Process involves child and caregiver in joint art-making sessions with a focus on cultural connectedness.
“Our language and culture is the window through which we see the world.”
~ Paul Disain, Stony Rapids, SK
Triadic Art Therapy program This program includes 5 dyads (foster child and caregiver) The plan for each dyad: 8 Triadic Art Therapy sessions (60 minutes each) As preparation for their first session an Elder, leads a smudging and prayer. Session 9 includes all 5 dyads for an art therapy group activity, following a party and a ceremony. An Elder leads a smudging and prayer, it also includes food, and an acknowledgment of their participation (90 minutes)
Dyadic Art Therapy with Foster Children and Foster Parents
- The art therapist leads the session with both the foster children and their foster parents.
- The therapist assists the children in reducing trauma symptoms and supports them in their grieving process (Sun-Reid, 2012) while modeling the same for foster parents to be able to access.
- The pictures that are created in art therapy are tangible and therefore may be an important means of communication in dyadic work (Proulx, 2003).
- Dyadic art therapy canhelp the foster parent understand the foster child’s behaviour.
- The therapist supports and assists foster children in understanding the intentions of their foster parents.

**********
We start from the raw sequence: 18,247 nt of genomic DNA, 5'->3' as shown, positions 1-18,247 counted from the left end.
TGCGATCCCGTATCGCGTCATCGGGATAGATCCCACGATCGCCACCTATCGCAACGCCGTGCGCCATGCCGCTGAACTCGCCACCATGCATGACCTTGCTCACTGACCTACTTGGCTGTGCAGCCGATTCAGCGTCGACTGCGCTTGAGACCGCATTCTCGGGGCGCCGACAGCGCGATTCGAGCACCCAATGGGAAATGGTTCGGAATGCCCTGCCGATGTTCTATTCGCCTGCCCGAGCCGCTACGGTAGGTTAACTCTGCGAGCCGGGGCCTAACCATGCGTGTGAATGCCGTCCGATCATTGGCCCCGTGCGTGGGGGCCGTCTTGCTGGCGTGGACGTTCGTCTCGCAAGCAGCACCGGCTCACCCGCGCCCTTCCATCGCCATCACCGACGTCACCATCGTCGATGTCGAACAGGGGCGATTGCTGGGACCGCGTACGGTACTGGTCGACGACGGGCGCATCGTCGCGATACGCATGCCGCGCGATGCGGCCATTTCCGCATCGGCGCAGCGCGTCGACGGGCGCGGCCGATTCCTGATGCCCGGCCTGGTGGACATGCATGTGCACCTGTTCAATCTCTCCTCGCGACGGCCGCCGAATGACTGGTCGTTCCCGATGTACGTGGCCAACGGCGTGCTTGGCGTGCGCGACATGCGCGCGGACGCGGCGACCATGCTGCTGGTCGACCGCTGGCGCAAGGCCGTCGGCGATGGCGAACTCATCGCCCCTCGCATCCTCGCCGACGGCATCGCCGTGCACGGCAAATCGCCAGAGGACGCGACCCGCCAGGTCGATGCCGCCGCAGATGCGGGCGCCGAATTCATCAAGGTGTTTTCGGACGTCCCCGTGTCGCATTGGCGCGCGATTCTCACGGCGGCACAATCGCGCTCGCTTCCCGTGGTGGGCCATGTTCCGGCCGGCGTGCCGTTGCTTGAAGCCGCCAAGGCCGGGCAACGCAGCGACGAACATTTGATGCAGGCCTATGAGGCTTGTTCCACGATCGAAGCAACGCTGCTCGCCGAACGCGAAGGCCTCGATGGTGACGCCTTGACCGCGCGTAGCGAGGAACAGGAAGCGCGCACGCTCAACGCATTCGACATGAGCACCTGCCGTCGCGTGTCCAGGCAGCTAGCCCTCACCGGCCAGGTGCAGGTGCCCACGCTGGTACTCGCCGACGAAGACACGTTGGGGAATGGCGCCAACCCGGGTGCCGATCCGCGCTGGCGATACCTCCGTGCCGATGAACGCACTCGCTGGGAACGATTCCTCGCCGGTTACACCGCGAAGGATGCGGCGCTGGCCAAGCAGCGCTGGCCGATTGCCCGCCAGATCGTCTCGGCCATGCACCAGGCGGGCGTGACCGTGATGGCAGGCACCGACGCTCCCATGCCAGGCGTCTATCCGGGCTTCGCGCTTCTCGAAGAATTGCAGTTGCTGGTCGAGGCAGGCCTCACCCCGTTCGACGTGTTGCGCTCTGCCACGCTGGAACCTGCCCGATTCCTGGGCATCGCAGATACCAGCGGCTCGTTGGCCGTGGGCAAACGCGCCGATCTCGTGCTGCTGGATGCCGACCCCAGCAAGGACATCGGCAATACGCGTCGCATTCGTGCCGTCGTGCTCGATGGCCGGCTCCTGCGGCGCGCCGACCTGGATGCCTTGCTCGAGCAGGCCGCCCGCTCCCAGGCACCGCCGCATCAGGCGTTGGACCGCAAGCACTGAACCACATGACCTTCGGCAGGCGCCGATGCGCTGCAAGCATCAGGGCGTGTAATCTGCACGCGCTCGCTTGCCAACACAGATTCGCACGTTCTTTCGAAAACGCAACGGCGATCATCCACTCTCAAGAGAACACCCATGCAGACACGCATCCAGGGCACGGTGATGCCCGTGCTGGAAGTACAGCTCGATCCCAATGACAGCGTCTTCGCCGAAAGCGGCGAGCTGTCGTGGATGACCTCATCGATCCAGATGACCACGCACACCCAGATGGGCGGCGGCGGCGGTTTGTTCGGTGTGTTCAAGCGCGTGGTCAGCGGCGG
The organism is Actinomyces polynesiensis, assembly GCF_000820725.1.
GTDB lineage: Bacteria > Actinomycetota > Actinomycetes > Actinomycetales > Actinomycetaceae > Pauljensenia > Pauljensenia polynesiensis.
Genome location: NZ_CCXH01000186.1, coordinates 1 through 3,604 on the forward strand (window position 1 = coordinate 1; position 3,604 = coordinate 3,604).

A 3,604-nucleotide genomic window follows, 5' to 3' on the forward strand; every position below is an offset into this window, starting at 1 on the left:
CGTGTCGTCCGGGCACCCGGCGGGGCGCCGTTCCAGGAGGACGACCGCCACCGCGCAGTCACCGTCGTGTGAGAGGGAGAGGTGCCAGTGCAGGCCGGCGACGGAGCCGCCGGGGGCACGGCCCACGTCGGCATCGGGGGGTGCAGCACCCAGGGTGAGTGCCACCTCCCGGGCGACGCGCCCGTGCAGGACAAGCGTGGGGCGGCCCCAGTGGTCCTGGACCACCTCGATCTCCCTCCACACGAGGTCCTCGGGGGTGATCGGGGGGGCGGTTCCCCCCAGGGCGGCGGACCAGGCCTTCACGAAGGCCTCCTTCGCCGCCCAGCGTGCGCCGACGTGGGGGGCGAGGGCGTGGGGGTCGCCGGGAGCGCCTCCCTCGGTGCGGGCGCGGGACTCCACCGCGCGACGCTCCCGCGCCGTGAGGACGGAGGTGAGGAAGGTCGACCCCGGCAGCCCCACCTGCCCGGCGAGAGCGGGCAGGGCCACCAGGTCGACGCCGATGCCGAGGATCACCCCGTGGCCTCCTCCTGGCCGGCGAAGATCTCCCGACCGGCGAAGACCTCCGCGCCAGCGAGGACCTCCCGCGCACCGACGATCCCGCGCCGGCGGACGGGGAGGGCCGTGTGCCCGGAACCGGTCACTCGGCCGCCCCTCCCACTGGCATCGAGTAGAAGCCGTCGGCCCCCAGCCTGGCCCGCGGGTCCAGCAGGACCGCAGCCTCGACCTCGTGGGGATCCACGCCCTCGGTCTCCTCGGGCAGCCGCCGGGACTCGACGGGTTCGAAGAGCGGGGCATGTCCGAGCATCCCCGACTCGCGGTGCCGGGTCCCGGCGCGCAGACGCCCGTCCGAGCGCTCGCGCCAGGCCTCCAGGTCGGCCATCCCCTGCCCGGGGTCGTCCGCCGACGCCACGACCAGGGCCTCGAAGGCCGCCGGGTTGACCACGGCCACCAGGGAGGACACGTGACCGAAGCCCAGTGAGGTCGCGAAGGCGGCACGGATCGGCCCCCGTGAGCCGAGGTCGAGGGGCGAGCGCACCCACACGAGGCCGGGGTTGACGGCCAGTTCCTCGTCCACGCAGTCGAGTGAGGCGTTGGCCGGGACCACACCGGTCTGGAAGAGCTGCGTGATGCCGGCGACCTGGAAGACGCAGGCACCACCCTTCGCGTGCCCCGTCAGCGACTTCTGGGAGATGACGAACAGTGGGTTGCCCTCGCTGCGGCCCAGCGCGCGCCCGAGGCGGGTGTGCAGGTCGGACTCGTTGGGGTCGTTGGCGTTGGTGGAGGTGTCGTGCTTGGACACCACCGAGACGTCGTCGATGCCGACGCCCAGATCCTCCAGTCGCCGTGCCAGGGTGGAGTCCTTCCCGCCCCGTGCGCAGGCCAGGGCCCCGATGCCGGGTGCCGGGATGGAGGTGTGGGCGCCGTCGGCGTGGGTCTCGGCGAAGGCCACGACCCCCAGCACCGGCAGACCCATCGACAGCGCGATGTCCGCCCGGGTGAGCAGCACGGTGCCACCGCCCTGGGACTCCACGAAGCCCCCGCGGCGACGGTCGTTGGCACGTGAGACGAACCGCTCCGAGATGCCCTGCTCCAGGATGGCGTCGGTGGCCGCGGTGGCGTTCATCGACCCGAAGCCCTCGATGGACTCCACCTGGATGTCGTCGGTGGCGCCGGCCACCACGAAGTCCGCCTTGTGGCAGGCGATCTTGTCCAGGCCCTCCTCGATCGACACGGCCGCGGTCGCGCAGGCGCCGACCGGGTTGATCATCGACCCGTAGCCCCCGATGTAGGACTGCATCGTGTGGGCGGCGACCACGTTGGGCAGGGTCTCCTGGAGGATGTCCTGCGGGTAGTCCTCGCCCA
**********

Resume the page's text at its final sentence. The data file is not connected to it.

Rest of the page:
- lead the parent to support the child andimprove the dyad’s familial communication.
- Dyadic art therapy leads foster children to build their communication skills, learn to express their needs to their foster parents, and help construct their capacity for self-autonomy.
- Dyadic art therapyaims to strengthen the dyad’s connection, and the child’s creativity can be a tool to help them through difficulties (Shore, 2014).
Sun-Reid, H. (2012). Arthur’s journey: A case study of integrated therapy process.Dyadic Developmental Psychotherapy (DDP).
Proulx, L. (2003). Strengthening emotional ties through parent-child dyad art therapy. London, UK: Jessica Kingsley Publishers Ltd.
Shore, A. (2014). Art Therapy, attachment, and the divided brain. Journal of the American Art Therapy Association, 31(2), pp. 91–94, doi: 10.1080/07421656.2014.903827